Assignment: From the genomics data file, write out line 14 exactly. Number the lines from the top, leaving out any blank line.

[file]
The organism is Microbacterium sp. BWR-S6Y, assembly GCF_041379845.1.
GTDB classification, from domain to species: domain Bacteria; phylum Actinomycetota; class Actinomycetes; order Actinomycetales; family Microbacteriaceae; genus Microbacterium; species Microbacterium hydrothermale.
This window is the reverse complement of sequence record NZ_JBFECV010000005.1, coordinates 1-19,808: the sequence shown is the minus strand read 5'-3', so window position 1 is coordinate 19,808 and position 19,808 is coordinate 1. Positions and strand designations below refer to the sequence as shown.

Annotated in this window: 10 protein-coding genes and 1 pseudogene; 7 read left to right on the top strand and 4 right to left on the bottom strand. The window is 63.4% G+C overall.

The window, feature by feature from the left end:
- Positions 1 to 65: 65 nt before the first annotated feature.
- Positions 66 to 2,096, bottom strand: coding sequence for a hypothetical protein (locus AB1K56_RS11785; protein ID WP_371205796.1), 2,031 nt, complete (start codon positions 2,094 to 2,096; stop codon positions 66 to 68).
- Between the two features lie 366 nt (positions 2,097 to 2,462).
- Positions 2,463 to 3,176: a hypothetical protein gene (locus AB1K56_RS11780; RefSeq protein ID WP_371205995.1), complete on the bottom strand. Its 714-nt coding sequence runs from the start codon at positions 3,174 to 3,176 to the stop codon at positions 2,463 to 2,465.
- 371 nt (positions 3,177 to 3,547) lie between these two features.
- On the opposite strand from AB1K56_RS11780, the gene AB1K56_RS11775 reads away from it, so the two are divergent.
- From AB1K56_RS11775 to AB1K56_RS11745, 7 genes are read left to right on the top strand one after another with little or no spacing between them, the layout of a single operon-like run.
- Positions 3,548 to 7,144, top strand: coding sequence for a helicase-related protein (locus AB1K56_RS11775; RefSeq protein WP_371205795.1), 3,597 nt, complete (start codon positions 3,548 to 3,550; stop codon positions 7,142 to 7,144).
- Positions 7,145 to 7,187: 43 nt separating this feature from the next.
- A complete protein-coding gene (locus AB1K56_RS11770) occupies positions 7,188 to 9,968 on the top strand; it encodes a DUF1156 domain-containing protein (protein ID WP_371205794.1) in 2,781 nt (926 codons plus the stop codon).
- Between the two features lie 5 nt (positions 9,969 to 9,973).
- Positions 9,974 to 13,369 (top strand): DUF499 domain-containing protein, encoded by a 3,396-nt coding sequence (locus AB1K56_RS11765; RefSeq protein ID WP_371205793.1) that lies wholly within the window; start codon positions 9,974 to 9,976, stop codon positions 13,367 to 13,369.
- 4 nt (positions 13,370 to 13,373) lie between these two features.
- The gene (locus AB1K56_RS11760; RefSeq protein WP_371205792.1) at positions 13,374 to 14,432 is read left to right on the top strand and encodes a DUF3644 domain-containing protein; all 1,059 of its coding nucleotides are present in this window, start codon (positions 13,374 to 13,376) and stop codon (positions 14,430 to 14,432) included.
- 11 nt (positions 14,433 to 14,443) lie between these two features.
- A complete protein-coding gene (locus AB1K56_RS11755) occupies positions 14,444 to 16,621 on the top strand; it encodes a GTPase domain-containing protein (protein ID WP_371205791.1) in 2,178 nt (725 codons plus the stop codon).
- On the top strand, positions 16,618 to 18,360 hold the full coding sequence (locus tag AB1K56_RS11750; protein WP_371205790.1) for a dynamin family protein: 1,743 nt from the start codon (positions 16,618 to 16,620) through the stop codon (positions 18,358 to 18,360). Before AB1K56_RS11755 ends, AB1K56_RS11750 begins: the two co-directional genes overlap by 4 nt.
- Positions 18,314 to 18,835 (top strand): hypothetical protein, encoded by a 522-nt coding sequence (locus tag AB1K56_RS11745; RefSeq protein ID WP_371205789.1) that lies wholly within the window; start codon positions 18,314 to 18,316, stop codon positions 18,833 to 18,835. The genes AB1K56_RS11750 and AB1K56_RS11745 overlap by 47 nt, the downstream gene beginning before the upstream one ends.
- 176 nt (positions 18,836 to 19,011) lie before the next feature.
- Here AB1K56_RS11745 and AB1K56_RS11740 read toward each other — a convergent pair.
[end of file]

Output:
- Positions 7,145 to 7,187: 43 nt separating this feature from the next.